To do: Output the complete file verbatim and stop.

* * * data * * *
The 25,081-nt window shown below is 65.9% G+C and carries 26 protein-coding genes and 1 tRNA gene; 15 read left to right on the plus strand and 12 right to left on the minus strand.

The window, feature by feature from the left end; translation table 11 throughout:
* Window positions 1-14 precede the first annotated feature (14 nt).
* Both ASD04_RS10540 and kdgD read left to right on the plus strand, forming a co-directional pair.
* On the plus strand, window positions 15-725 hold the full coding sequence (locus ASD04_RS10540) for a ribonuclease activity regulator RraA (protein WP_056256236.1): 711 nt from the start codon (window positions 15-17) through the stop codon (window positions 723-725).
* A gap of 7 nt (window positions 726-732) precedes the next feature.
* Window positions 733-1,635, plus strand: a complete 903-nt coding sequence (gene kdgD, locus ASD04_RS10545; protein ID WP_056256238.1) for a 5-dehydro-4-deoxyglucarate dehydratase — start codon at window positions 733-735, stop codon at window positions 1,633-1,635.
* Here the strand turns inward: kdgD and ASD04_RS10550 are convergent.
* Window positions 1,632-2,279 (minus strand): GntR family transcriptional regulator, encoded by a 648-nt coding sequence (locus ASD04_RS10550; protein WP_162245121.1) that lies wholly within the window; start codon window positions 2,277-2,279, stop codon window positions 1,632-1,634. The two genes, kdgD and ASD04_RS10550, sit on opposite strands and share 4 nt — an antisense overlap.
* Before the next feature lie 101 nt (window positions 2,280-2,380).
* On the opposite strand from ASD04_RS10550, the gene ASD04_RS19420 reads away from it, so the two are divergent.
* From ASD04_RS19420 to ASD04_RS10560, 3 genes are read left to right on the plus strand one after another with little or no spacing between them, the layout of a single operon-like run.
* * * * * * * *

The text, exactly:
The 25,081-nt window shown below is 65.9% G+C and carries 26 protein-coding genes and 1 tRNA gene; 15 read left to right on the plus strand and 12 right to left on the minus strand.

The window, feature by feature from the left end; translation table 11 throughout:
* Window positions 1-14 precede the first annotated feature (14 nt).
* Both ASD04_RS10540 and kdgD read left to right on the plus strand, forming a co-directional pair.
* On the plus strand, window positions 15-725 hold the full coding sequence (locus ASD04_RS10540) for a ribonuclease activity regulator RraA (protein WP_056256236.1): 711 nt from the start codon (window positions 15-17) through the stop codon (window positions 723-725).
* A gap of 7 nt (window positions 726-732) precedes the next feature.
* Window positions 733-1,635, plus strand: a complete 903-nt coding sequence (gene kdgD, locus ASD04_RS10545; protein ID WP_056256238.1) for a 5-dehydro-4-deoxyglucarate dehydratase — start codon at window positions 733-735, stop codon at window positions 1,633-1,635.
* Here the strand turns inward: kdgD and ASD04_RS10550 are convergent.
* Window positions 1,632-2,279 (minus strand): GntR family transcriptional regulator, encoded by a 648-nt coding sequence (locus ASD04_RS10550; protein WP_162245121.1) that lies wholly within the window; start codon window positions 2,277-2,279, stop codon window positions 1,632-1,634. The two genes, kdgD and ASD04_RS10550, sit on opposite strands and share 4 nt — an antisense overlap.
* Before the next feature lie 101 nt (window positions 2,280-2,380).
* On the opposite strand from ASD04_RS10550, the gene ASD04_RS19420 reads away from it, so the two are divergent.
* From ASD04_RS19420 to ASD04_RS10560, 3 genes are read left to right on the plus strand one after another with little or no spacing between them, the layout of a single operon-like run.